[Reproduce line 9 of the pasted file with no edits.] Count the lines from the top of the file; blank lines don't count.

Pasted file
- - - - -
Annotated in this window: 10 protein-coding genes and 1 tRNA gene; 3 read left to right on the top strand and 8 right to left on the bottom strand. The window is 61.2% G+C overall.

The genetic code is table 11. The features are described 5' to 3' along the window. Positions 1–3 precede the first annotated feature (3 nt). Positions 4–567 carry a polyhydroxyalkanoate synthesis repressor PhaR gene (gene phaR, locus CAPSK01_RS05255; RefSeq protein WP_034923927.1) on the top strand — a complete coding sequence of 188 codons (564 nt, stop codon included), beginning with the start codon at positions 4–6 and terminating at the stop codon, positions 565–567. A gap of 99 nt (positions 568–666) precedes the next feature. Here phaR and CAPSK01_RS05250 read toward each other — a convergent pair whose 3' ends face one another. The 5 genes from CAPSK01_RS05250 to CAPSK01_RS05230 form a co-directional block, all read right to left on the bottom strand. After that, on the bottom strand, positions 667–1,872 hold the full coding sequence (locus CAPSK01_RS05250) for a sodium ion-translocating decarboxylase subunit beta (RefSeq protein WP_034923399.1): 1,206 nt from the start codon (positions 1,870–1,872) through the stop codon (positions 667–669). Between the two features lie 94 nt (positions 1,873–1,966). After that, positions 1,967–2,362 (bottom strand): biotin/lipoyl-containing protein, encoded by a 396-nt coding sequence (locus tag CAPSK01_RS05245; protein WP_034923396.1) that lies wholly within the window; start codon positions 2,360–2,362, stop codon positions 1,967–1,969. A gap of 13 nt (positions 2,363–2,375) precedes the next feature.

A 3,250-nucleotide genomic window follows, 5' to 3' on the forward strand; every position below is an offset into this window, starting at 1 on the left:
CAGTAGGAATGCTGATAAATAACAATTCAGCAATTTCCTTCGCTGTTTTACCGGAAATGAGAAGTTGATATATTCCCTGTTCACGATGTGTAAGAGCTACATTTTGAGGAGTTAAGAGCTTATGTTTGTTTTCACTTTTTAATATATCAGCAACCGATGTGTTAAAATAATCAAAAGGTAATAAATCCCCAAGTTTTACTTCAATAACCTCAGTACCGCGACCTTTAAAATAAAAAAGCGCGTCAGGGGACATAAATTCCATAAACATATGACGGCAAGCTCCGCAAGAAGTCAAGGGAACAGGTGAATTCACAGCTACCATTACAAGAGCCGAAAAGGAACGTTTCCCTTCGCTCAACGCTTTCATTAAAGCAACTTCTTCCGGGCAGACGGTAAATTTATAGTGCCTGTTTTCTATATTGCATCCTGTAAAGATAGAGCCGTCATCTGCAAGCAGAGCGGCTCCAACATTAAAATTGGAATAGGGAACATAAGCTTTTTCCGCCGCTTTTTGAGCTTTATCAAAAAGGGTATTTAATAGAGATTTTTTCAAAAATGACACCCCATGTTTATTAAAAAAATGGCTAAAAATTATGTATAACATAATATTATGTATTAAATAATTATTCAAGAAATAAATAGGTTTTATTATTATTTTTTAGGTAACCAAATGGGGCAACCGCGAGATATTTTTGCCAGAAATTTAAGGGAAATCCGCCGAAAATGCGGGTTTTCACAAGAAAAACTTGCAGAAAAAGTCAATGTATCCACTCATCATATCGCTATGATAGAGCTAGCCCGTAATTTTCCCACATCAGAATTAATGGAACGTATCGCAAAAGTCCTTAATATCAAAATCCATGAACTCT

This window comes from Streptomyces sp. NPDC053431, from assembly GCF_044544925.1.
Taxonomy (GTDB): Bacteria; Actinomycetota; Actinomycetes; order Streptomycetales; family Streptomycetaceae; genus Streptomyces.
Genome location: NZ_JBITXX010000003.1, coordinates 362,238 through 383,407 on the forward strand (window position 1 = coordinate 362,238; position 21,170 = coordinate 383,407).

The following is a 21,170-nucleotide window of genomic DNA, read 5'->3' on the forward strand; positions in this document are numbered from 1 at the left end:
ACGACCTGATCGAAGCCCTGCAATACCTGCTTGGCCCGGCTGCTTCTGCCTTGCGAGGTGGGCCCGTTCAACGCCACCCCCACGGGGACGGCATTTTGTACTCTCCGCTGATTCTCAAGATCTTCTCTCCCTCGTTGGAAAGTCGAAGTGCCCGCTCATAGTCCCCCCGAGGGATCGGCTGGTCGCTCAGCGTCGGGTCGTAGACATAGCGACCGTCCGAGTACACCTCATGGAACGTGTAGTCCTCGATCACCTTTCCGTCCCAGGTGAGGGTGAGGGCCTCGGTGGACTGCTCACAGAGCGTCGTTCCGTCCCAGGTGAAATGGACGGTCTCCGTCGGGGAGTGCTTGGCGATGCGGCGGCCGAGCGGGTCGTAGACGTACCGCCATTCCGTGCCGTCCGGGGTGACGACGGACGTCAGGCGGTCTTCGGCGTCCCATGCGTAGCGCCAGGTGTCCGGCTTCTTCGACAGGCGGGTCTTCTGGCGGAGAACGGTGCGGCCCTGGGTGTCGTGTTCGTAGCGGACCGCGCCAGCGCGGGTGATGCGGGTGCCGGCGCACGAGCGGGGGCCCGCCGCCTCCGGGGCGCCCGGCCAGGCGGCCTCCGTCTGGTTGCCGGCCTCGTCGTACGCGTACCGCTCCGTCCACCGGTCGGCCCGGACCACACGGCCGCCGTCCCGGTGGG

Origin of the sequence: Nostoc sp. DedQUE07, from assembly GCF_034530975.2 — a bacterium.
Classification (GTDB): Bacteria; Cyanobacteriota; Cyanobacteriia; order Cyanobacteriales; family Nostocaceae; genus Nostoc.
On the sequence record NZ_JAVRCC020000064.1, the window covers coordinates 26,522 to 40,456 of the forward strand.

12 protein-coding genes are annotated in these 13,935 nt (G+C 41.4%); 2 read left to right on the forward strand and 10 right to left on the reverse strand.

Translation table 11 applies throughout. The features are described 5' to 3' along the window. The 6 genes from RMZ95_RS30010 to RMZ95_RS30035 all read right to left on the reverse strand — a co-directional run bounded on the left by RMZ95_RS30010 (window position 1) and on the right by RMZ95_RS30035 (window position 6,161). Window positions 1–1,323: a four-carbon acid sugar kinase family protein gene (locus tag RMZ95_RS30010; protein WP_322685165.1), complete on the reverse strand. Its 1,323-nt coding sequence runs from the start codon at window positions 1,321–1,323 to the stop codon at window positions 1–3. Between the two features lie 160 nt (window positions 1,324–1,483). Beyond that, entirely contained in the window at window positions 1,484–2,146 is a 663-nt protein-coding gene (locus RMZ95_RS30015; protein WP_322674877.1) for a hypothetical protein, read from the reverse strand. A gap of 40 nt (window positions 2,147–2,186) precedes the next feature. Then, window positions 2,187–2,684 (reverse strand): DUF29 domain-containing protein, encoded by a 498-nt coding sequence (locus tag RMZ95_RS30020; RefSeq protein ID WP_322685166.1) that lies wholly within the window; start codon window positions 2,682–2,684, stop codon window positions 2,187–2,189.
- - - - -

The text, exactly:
ACGACCTGATCGAAGCCCTGCAATACCTGCTTGGCCCGGCTGCTTCTGCCTTGCGAGGTGGGCCCGTTCAACGCCACCCCCACGGGGACGGCATTTTGTACTCTCCGCTGATTCTCAAGATCTTCTCTCCCTCGTTGGAAAGTCGAAGTGCCCGCTCATAGTCCCCCCGAGGGATCGGCTGGTCGCTCAGCGTCGGGTCGTAGACATAGCGACCGTCCGAGTACACCTCATGGAACGTGTAGTCCTCGATCACCTTTCCGTCCCAGGTGAGGGTGAGGGCCTCGGTGGACTGCTCACAGAGCGTCGTTCCGTCCCAGGTGAAATGGACGGTCTCCGTCGGGGAGTGCTTGGCGATGCGGCGGCCGAGCGGGTCGTAGACGTACCGCCATTCCGTGCCGTCCGGGGTGACGACGGACGTCAGGCGGTCTTCGGCGTCCCATGCGTAGCGCCAGGTGTCCGGCTTCTTCGACAGGCGGGTCTTCTGGCGGAGAACGGTGCGGCCCTGGGTGTCGTGTTCGTAGCGGACCGCGCCAGCGCGGGTGATGCGGGTGCCGGCGCACGAGCGGGGGCCCGCCGCCTCCGGGGCGCCCGGCCAGGCGGCCTCCGTCTGGTTGCCGGCCTCGTCGTACGCGTACCGCTCCGTCCACCGGTCGGCCCGGACCACACGGCCGCCGTCCCGGTGGG